Figures of Speech: Nuno Montenegro Designs A Building For The Polytechnic Institute of Beja, Portugal
A dashing Portuguese architect, Nuno Montenegro has two maestros—he made their acquaintance at university in Venice. One is Vittorio Gregotti, known for geometrical, function-first designs for everything from door hardware and interiors to urban planning. “Never a step out of order,” Montenegro says, parroting a Gregotti dictum. “Once, he told me I’d be a great architect if my designs were just a bit more orderly. I still don’t agree totally with that.” Nor did Gregotti’s colleague Aldo Rossi, who famously encouraged students to address the ambiguity and symbolism that surround us. “The romantic vision,” Montenegro explains. “Rossi was often unhappy in his futile fight against a world of extreme definition that lost a bit more of its Renaissance legacy every day. Part of my work is truly dedicated to him.”
The clashing ideals of Vittorio the Vitruvian and Aldo the emotional come together visibly in a building that Montenegro + Partners Architects designed for the Polytechnic Institute of Beja, Portugal. A sleeper of a project—and the firm’s most ambitious by far—the 53,000-square-foot School of Management and Technology owes its powerful exterior presence to clean lines and rigorous simplicity. The thick white walls and small windows furthermore reflect the climate in the southern part of the country and, in some ways, recall the rural vernacular. Inside, meanwhile, the obsessive whiteness continues, while idiosyncratic flourishes keep students on their toes.
Most memorable are the human silhouettes that recur on the walls. Some are wood cutouts applied to either fixed or sliding glass doors; others are simply apertures in the cast concrete; still other apertures are glazed. All could be interpreted as suggesting distinct personalities, alternately endearing or slightly spooky. It’s a bit surrealist, perhaps Giorgio de Chirico with a dash of M.C. Escher for good measure. However they make you feel, their ghostly presence makes you think. As Montenegro explains, the message is: Learn by perception. “Architecture communicates its ratios, dimensions, colors, textures, and symbols to produce a world in balance,” he says. “Someday, if someone remembers a special detail of a stair, then I have done my job.”
The human shapes are only one of many conceits meant to raise questions. There are plenty of puzzles to ponder. For example, why are interior doors tall and narrow, when exterior doors are low and wide? Why does a carved bas-relief of the elemental symbol for water, H2O, appear on the ceiling of the entry? Why does its shared station for the receptionists and security guard have two small round windows? It might be to intrigue students and reduce the scale of the huge room, but Montenegro, like his mentor Rossi, stops short of a straight reply. “The answer to those questions is part and parcel of the process of gathering and transforming information,” he says. Architecture becomes a metaphor for the daily challenge of teaching students: Encourage questions before giving the answer, but offer paths of discovery.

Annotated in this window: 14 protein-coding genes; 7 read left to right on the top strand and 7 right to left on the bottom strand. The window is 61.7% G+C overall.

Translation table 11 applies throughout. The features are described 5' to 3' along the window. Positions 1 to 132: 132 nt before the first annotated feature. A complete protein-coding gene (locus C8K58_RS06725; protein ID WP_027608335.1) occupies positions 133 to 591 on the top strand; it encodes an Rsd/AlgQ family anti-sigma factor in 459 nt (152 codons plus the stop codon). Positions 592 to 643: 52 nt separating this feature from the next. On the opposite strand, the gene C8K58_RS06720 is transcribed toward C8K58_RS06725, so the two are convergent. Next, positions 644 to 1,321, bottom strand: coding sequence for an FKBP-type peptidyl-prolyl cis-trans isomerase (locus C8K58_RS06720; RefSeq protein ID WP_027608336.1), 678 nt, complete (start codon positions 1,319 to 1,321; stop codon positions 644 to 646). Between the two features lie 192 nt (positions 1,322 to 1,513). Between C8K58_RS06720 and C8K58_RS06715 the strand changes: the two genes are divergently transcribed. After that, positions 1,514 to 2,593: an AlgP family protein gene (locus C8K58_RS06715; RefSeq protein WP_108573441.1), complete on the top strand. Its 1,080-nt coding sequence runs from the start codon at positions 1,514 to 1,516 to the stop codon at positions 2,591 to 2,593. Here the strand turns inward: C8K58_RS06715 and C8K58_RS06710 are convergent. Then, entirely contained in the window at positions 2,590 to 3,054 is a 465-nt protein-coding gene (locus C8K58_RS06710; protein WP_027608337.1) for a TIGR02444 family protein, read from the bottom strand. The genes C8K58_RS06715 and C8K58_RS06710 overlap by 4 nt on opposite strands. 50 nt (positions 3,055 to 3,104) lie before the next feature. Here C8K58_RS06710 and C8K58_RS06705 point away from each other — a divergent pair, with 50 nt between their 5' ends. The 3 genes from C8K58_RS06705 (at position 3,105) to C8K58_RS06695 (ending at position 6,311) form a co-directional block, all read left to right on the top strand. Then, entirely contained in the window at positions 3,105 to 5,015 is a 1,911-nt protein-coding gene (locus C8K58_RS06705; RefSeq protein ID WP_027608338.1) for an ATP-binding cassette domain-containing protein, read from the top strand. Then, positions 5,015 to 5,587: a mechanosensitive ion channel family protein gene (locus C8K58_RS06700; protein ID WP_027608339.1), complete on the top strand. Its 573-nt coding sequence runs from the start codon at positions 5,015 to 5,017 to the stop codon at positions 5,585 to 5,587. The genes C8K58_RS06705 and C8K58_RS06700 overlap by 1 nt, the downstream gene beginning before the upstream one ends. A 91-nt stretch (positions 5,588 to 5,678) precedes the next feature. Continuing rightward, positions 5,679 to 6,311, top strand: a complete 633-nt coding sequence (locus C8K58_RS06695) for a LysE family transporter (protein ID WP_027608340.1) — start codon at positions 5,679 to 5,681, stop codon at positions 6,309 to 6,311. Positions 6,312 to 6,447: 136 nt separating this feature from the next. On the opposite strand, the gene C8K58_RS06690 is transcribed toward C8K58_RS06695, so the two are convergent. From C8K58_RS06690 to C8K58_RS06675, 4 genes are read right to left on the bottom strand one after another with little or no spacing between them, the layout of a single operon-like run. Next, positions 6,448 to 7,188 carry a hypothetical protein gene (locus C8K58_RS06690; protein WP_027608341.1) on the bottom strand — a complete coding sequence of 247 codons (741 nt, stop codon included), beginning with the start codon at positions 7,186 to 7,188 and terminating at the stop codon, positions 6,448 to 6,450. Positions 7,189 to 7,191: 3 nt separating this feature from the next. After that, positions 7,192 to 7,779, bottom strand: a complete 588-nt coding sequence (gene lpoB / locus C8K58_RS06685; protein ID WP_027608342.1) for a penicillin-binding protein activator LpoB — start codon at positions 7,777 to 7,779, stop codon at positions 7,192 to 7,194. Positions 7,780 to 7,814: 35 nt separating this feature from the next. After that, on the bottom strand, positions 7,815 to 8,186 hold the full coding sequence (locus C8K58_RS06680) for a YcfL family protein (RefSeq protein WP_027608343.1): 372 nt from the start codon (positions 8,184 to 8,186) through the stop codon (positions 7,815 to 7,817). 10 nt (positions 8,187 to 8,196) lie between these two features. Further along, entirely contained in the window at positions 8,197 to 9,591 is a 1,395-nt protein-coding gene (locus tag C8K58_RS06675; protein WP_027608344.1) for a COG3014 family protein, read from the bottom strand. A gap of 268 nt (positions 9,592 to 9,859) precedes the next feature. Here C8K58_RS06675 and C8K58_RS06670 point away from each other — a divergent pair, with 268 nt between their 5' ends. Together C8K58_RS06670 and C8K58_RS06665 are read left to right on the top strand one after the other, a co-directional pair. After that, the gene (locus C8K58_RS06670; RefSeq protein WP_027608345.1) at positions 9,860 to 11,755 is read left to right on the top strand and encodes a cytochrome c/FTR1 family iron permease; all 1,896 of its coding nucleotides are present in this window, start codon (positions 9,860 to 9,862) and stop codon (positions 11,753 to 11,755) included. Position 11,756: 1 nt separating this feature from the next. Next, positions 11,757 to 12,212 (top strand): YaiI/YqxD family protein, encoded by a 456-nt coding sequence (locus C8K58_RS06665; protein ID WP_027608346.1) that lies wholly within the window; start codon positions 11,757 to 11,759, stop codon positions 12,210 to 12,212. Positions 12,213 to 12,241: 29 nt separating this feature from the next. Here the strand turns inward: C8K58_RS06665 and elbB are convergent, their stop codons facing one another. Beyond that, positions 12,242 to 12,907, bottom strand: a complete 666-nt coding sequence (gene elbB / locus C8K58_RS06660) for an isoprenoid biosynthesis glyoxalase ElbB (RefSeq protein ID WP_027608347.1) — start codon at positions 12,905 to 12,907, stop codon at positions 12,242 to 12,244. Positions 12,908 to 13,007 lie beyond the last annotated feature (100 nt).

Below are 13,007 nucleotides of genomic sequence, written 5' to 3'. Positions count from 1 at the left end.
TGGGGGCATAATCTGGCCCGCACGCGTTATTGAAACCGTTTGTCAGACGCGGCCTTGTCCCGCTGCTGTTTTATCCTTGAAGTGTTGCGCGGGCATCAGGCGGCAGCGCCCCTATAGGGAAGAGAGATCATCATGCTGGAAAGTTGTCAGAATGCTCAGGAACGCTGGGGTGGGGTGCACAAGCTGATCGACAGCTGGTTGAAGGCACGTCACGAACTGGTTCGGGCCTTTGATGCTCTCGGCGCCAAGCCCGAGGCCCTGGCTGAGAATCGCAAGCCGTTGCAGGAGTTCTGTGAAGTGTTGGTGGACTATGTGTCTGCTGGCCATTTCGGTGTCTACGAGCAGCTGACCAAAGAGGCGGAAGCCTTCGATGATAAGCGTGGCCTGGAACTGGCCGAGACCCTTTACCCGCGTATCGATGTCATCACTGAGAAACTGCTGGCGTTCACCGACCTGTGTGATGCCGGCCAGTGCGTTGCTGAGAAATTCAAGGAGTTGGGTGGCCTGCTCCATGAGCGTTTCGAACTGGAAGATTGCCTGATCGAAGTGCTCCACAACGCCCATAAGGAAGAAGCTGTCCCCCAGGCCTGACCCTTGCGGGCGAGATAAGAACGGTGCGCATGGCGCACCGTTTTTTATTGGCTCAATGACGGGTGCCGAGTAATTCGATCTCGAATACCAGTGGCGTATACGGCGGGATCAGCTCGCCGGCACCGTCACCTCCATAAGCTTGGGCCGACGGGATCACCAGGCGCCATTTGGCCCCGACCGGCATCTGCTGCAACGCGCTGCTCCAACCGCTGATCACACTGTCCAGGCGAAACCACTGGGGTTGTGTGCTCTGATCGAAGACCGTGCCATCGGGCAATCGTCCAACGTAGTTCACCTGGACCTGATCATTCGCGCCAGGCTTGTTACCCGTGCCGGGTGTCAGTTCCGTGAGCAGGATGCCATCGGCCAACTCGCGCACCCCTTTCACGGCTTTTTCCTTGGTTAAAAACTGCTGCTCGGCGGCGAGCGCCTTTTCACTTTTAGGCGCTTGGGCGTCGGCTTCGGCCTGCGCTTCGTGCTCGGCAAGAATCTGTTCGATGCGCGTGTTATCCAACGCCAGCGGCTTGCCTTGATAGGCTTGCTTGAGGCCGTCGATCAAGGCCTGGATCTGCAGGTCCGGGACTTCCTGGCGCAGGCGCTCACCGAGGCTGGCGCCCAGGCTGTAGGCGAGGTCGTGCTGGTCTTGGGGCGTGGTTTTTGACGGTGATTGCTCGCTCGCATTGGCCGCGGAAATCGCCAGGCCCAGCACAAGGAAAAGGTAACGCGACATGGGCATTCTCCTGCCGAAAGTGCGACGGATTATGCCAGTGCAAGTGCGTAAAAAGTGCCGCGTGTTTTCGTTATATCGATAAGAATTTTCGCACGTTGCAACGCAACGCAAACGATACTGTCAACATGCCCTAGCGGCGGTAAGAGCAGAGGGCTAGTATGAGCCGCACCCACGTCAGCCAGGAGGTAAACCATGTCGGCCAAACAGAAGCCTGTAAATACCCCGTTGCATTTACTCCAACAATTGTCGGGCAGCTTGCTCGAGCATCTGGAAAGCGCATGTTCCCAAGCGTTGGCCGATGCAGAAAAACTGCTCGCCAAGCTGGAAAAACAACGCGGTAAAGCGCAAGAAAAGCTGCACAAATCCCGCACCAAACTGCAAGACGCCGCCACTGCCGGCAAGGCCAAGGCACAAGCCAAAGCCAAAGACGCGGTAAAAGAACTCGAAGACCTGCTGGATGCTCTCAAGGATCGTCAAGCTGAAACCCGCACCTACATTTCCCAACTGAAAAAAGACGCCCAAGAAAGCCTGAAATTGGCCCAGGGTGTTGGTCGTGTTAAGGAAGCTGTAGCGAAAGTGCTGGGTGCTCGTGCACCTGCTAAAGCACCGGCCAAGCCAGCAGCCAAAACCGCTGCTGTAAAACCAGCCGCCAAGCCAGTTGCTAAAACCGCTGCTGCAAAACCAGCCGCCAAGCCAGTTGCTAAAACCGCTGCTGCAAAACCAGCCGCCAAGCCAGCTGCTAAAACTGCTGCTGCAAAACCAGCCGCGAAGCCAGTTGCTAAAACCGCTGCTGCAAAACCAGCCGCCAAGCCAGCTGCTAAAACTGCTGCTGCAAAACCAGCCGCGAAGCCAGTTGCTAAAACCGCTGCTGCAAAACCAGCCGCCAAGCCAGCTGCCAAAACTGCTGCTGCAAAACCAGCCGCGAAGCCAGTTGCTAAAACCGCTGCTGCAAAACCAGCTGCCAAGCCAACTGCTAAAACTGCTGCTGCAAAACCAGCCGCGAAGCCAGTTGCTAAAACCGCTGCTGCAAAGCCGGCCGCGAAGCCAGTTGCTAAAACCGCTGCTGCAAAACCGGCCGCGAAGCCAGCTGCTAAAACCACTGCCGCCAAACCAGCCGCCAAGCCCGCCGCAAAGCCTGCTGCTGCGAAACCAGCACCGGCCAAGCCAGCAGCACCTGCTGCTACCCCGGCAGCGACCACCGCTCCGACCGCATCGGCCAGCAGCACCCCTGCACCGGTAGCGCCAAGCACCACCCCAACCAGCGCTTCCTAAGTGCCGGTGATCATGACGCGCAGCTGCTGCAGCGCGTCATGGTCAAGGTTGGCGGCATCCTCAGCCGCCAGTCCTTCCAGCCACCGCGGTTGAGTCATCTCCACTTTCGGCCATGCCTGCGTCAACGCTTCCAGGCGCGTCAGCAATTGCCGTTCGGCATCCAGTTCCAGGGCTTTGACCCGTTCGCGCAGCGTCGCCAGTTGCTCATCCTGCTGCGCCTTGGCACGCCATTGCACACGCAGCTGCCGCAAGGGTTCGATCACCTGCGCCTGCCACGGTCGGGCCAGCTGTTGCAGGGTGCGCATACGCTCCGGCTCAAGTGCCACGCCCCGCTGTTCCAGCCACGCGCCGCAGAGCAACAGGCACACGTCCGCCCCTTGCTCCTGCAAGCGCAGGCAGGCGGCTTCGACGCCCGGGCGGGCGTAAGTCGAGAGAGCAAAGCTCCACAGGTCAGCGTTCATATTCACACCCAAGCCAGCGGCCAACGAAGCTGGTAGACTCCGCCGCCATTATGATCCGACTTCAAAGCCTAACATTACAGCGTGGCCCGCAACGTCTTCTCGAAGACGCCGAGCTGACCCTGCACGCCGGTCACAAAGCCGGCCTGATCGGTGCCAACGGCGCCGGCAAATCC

From symbolism to contextuality and functionality, Montenegro’s submission to the European Union-sponsored competition for the project won in every category. A jury of mainly Portuguese architects was clearly smitten by a solution so pleasing to the senses while acknowledging the economic realities of a nation “relying on rather scarce resources,” Montenegro says. The brief called for an ambitious program, with administrative areas as well as student zones including the inevitable Portuguese bar in addition to more serious-minded facilities. There’s a state-of-the-art computer department, a variety of wet and dry laboratories, and 15 classrooms. In a straightforward, rational division that’s pure Gregotti, Montenegro ganged the labs partially below-grade and the classrooms on the second level. And each large classroom can be divided in half by placing a simple partition across the space.
Also eminently rational, multiple entrances connect to the corridors that run through the center of all three levels. Yet these long, wide expanses of white-on-white, already a bit disorienting, further deceive visitors with false doorways. Montenegro’s School of Technology and Management never fails to create opportunities for reflection. The theatricality and grandeur are unmatched elsewhere on campus.
Photography by FG+SG / Photofoyer.
Carla Cameira; Susana Ataíde; Rute Ribiero; Mariana Medeiros; Pedro Cavalho: Montenegro + Partners Architects. P&V: Structural, Civil Engineer. ACET: MEP. Grupo Sanjose: General Contractor.